Sunday began with me deciding to replace the plastic "rainbird" type sprinklers I use in our front garden with zinc ones in the hope they would weather the weed-whacker better. I can't afford to put inground sprinklers in yet so make do with three rainbirds1. I'd bought the replacement sprinklers from Home Despot on Saturday and so was anticipating a quick installation, which was good because we were supposed to go out to visit friends in the afternoon.
Over breakfast I put batteries in the four timers I use to control everything. These are nifty little jobs that cost about 25 dollars each, run on 9v batteries that last a season and are really easy to set up. You rotate the dial and press a button to set the time. You rotate the same dial and press the same button to set in turn the start time for watering, the frequency you want it to open the tap (three time a day to once every two days) and the duration of the watering cycle. Then you screw the timer to the faucet and the hose to the timer and away she goes.
I have four "zones" (timers) so they have to be carefully synchronised so that they each use the whole of the water supply. Too many sprinklers and all you get is a dribble and a dead lawn. One controls the watering of the back lawn (oscillating bar-type sprinkler), one controls two rainbirds on the front lawn, one controls a fill-in rainbird that takes care of the dead-spot in the front lawn and the grass verges and one takes care of Mrs Stevie's flower beds.
There are only two outside faucets, so I have to use a bronze "duck's-foot" to split the supply into four, then I divvy up one again for a total of five so I can have permanent hoses set up for the pool area and the small west lawn where the Stevieling has her treehouse/slide.
Problem one was that I could not find the bally duck's-foot in the basement, shed or garage, and a half-hour was lost looking for it before I decided to soldier on and just set up the front and rear lawn sprinklers. The sun was shining for the first time in ages, and was making up for lost time. If I didn't get something sorted out I was in danger of a dead grass lawn, and Mrs Stevie has a demonstrated low-tolerance for those from previous years experience.
Problem two manifested when I went down in the basement to turn on the water supply to the east side exterior faucet (there are interior and exterior taps to avoid the danger of pipe burstage during winter). The interior faucet was a "gate" type2 that had been installed about the time India crashed into Asia, and as I turned it on a cascade of refreshing water fell upon my head and a pile of cardboard storage boxes stacked under the window. "Hooray!" I exclaimed and tried to screw the tap full open to bring the upper valve seat firmly into contact with the stem seal. Fortunately, the seal had broken up completely during the winter and water continued to fall about my head and shoulders. "How refreshing!" I remarked, and began moving the crap blocking access to the main shut-off valve. This crap included a bucket that proved to contain the duck's-foot, so I saw my luck was definitely changing for the better.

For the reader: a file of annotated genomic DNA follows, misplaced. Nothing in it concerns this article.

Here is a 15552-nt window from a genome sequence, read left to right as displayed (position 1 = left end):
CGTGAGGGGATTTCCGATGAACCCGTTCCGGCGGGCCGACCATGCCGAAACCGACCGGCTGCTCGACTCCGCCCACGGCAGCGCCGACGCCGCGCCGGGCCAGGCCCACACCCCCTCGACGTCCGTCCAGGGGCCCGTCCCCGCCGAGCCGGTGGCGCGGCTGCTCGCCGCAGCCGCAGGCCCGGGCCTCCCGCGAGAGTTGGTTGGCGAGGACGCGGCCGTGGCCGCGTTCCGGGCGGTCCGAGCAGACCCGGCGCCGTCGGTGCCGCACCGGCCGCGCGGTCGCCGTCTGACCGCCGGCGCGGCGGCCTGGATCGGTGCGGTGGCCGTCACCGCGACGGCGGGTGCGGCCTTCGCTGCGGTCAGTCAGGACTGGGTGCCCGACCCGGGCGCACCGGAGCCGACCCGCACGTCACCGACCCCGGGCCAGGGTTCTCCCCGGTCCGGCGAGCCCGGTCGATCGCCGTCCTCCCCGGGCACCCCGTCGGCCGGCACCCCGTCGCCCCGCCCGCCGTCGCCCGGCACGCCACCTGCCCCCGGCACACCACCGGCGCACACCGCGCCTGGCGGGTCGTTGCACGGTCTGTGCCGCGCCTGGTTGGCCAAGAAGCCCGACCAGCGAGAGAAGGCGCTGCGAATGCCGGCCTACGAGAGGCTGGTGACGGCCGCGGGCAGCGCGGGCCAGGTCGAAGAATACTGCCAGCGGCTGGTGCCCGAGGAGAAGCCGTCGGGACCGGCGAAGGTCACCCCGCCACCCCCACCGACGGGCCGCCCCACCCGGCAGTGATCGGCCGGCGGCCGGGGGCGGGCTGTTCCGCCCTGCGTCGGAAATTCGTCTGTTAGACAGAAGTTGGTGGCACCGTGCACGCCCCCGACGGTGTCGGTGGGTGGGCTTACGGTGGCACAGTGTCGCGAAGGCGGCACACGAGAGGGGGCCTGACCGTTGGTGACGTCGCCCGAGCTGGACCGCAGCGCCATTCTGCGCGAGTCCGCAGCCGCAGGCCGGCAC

I decided to remove the faucet cap nut and replace the seal with a dome washer, which I knew I had in my drawer o' many useful hydraulic support pieces. It wouldn't be what was in there back before cord-impressed beakerware was fashionable, but it would work just fine. Accordingly, I applied a screwdriver to the screw holding the handwheel on. The screw, manufactured from some sort of iron oxide/calcuim alloy, crumbled leaving the wheel firmly attached. "What luck!" I said and went to find Mr Hacksaw. I knew that after cutting the stem there would be enough screw-hole left for me to "simply" grind a new square end for the handwheel to sit on with Mr Dremel since I had done this with the washing machine attachement faucets the day we moved in.
Mr Hacksaw made short work of the stem and I removed the capnut only to find the seat wouldn't unscrew. The broken bit was still firmly hidden inside the bronze casting. "What fun!" I said, and grabbed my Toolbox O Plumbing Paraphenalia. Mr Pipe-Cutter was retreived and used to good effect to excise the offending faucet and a few mm of pipe either side of it in two shakes of a Stillsons Wrench. Water cascaded out of each length of pipe all over me and the boxes, by chance avoiding the bucket I had set there to catch it. "It doesn't get any better than this!" I enthused, and set of for Home Despot for a replacement tap. I wasn't going to use a handwheel design though. Every time I have to do this sort of thing I replace the offending tap with a lever-action ball-valve. They have two major advantages over handwheel designs: They are easy to operate with little strength and they can be visually checked as to their on/off status by simply looking to see whether the lever is aligned with the pipe (on) or pointing down (off).